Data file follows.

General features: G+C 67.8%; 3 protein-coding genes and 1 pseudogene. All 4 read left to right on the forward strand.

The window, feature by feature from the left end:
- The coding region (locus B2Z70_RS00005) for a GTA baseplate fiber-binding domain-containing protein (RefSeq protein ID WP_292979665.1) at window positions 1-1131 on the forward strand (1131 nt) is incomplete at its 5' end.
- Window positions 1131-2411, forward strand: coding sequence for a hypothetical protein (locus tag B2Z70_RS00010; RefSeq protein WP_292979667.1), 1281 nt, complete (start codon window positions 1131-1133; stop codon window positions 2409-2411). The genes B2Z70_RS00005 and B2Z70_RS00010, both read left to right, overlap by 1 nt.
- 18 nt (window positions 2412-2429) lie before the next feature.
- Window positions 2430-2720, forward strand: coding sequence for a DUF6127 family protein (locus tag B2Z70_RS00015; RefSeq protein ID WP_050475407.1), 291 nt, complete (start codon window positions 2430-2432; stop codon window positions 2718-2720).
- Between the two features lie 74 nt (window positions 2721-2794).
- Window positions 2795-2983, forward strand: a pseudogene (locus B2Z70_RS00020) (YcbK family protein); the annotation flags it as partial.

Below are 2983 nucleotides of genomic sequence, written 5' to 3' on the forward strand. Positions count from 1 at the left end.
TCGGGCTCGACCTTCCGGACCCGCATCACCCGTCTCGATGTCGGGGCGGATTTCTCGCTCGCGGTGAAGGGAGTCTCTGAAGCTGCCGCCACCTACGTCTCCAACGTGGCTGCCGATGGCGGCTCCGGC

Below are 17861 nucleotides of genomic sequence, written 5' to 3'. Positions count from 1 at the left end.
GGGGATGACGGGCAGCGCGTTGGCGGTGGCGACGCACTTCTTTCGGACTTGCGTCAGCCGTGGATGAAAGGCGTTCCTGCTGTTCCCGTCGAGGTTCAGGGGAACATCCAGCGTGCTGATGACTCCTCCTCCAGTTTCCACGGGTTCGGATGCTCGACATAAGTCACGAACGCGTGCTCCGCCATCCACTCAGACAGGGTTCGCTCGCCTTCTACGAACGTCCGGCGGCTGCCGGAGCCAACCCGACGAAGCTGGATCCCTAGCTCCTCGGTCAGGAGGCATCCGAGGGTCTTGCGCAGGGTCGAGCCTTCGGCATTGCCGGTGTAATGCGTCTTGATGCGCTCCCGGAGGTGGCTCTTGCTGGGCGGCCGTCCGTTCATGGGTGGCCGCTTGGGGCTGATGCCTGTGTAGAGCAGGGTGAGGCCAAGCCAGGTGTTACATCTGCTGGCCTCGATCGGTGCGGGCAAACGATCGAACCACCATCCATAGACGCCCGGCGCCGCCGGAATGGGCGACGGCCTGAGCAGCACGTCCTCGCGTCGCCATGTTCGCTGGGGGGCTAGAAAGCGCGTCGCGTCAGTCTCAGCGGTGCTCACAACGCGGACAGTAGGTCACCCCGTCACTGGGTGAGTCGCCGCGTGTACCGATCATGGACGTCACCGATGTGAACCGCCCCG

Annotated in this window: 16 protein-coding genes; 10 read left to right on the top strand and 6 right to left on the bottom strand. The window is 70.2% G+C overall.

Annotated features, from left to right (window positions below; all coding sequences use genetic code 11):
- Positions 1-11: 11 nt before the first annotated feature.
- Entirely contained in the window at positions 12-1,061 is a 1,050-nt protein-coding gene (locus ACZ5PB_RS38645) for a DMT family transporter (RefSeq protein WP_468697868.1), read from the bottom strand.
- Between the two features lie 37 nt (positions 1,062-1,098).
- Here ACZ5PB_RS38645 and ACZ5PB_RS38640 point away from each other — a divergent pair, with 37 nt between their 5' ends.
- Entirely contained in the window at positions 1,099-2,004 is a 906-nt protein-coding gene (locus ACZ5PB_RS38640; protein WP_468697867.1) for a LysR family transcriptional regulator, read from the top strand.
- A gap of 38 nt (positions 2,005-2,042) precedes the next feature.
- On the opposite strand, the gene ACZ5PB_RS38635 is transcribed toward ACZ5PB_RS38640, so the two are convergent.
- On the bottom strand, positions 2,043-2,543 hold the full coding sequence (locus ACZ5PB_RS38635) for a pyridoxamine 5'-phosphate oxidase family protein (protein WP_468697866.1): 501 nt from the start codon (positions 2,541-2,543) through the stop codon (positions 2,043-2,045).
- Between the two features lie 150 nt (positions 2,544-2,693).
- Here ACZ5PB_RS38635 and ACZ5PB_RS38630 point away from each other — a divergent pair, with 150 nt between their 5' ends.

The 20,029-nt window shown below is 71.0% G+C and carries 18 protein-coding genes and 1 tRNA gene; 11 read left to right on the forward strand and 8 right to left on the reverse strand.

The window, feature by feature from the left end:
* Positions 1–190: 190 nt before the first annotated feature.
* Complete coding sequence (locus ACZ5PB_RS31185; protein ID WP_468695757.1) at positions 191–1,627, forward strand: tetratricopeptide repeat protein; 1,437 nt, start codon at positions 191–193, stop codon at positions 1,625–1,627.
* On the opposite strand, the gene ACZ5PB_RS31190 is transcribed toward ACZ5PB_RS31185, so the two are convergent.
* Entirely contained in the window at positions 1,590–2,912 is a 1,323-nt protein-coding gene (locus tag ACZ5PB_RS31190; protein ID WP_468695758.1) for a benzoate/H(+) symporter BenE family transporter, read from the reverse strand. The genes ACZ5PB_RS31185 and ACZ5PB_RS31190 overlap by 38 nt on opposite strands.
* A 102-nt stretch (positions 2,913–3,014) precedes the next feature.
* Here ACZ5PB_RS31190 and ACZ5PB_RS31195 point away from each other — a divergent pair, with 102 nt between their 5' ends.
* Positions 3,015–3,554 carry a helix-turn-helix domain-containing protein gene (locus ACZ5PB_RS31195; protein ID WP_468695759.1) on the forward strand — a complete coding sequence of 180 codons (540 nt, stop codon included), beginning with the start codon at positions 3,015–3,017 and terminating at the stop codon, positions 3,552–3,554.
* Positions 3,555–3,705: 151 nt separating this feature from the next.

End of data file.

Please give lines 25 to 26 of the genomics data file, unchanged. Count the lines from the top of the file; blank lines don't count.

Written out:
The 20,029-nt window shown below is 71.0% G+C and carries 18 protein-coding genes and 1 tRNA gene; 11 read left to right on the forward strand and 8 right to left on the reverse strand.

The window, feature by feature from the left end: